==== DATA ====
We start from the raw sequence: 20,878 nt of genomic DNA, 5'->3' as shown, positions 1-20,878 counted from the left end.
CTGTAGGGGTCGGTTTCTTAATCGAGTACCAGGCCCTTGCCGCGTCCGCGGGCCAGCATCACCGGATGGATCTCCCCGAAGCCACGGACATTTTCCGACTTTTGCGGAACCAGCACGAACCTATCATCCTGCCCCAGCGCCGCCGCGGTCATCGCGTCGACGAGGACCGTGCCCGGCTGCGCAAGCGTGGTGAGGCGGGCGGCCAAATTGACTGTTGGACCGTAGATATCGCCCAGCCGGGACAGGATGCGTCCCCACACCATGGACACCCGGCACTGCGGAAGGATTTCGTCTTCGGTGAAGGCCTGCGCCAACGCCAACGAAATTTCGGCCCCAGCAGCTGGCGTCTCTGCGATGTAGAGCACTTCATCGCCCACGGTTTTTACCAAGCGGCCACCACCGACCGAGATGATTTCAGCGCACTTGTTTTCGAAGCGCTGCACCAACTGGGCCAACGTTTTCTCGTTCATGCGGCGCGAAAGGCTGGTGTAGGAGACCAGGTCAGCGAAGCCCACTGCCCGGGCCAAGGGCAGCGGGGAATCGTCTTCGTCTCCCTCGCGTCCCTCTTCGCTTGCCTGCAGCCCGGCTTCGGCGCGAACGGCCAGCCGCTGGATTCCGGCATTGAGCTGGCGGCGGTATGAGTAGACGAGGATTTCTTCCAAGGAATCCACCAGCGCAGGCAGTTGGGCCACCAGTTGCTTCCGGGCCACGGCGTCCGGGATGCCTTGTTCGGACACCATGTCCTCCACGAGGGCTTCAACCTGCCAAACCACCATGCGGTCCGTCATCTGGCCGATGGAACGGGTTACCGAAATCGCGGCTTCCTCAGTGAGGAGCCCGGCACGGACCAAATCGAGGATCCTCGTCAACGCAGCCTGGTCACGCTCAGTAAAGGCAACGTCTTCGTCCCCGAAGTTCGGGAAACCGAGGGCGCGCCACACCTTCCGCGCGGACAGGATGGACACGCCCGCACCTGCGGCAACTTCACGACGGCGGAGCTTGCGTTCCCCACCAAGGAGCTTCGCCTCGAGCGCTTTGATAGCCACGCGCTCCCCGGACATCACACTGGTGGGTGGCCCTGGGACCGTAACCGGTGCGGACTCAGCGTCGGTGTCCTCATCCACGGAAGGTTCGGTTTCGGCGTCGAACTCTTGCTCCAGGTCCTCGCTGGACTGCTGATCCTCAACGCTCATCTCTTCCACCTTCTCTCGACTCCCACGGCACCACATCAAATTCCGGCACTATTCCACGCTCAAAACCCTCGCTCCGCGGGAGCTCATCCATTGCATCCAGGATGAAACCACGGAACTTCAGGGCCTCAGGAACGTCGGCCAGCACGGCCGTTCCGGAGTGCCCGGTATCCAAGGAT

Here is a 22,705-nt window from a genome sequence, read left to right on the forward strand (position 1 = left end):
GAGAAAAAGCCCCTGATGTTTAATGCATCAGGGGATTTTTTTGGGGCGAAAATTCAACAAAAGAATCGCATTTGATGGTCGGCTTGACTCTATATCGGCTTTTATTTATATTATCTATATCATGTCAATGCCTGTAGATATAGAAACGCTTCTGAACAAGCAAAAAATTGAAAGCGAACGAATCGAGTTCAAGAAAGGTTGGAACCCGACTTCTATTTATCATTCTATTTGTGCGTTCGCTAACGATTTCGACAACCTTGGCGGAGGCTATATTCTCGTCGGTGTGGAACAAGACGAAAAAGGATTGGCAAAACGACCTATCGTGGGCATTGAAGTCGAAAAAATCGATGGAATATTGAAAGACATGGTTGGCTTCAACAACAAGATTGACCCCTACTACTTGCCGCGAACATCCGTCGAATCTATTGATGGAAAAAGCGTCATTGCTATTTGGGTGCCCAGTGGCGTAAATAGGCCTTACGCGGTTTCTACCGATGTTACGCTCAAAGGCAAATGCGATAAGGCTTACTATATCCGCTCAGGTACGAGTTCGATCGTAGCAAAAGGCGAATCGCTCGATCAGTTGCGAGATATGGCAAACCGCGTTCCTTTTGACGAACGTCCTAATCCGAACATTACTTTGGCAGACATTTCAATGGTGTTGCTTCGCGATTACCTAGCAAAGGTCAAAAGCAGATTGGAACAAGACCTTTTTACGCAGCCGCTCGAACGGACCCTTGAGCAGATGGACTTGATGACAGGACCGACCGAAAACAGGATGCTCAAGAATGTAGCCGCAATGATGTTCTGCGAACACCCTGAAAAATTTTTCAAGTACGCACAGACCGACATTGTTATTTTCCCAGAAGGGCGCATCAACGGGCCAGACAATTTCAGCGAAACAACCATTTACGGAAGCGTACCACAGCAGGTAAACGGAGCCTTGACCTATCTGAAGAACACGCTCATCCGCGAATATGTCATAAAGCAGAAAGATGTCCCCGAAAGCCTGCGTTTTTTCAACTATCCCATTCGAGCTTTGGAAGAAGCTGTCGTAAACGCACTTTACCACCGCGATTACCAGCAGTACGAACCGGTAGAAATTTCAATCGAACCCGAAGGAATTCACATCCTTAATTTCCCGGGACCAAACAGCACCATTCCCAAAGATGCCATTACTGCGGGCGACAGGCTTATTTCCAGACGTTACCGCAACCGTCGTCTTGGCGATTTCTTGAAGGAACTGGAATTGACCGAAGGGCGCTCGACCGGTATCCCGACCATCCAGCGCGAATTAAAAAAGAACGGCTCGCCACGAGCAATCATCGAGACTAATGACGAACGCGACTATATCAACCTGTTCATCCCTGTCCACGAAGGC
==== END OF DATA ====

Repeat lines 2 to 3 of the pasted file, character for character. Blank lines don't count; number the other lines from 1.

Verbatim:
CTGTAGGGGTCGGTTTCTTAATCGAGTACCAGGCCCTTGCCGCGTCCGCGGGCCAGCATCACCGGATGGATCTCCCCGAAGCCACGGACATTTTCCGACTTTTGCGGAACCAGCACGAACCTATCATCCTGCCCCAGCGCCGCCGCGGTCATCGCGTCGACGAGGACCGTGCCCGGCTGCGCAAGCGTGGTGAGGCGGGCGGCCAAATTGACTGTTGGACCGTAGATATCGCCCAGCCGGGACAGGATGCGTCCCCACACCATGGACACCCGGCACTGCGGAAGGATTTCGTCTTCGGTGAAGGCCTGCGCCAACGCCAACGAAATTTCGGCCCCAGCAGCTGGCGTCTCTGCGATGTAGAGCACTTCATCGCCCACGGTTTTTACCAAGCGGCCACCACCGACCGAGATGATTTCAGCGCACTTGTTTTCGAAGCGCTGCACCAACTGGGCCAACGTTTTCTCGTTCATGCGGCGCGAAAGGCTGGTGTAGGAGACCAGGTCAGCGAAGCCCACTGCCCGGGCCAAGGGCAGCGGGGAATCGTCTTCGTCTCCCTCGCGTCCCTCTTCGCTTGCCTGCAGCCCGGCTTCGGCGCGAACGGCCAGCCGCTGGATTCCGGCATTGAGCTGGCGGCGGTATGAGTAGACGAGGATTTCTTCCAAGGAATCCACCAGCGCAGGCAGTTGGGCCACCAGTTGCTTCCGGGCCACGGCGTCCGGGATGCCTTGTTCGGACACCATGTCCTCCACGAGGGCTTCAACCTGCCAAACCACCATGCGGTCCGTCATCTGGCCGATGGAACGGGTTACCGAAATCGCGGCTTCCTCAGTGAGGAGCCCGGCACGGACCAAATCGAGGATCCTCGTCAACGCAGCCTGGTCACGCTCAGTAAAGGCAACGTCTTCGTCCCCGAAGTTCGGGAAACCGAGGGCGCGCCACACCTTCCGCGCGGACAGGATGGACACGCCCGCACCTGCGGCAACTTCACGACGGCGGAGCTTGCGTTCCCCACCAAGGAGCTTCGCCTCGAGCGCTTTGATAGCCACGCGCTCCCCGGACATCACACTGGTGGGTGGCCCTGGGACCGTAACCGGTGCGGACTCAGCGTCGGTGTCCTCATCCACGGAAGGTTCGGTTTCGGCGTCGAACTCTTGCTCCAGGTCCTCGCTGGACTGCTGATCCTCAACGCTCATCTCTTCCACCTTCTCTCGACTCCCACGGCACCACATCAAATTCCGGCACTATTCCACGCTCAAAACCCTCGCTCCGCGGGAGCTCATCCATTGCATCCAGGATGAAACCACGGAACTTCAGGGCCTCAGGAACGTCGGCCAGCACGGCCGTTCCGGAGTGCCCGGTATCCAAGGAT

Here is a 22,705-nt window from a genome sequence, read left to right on the forward strand (position 1 = left end):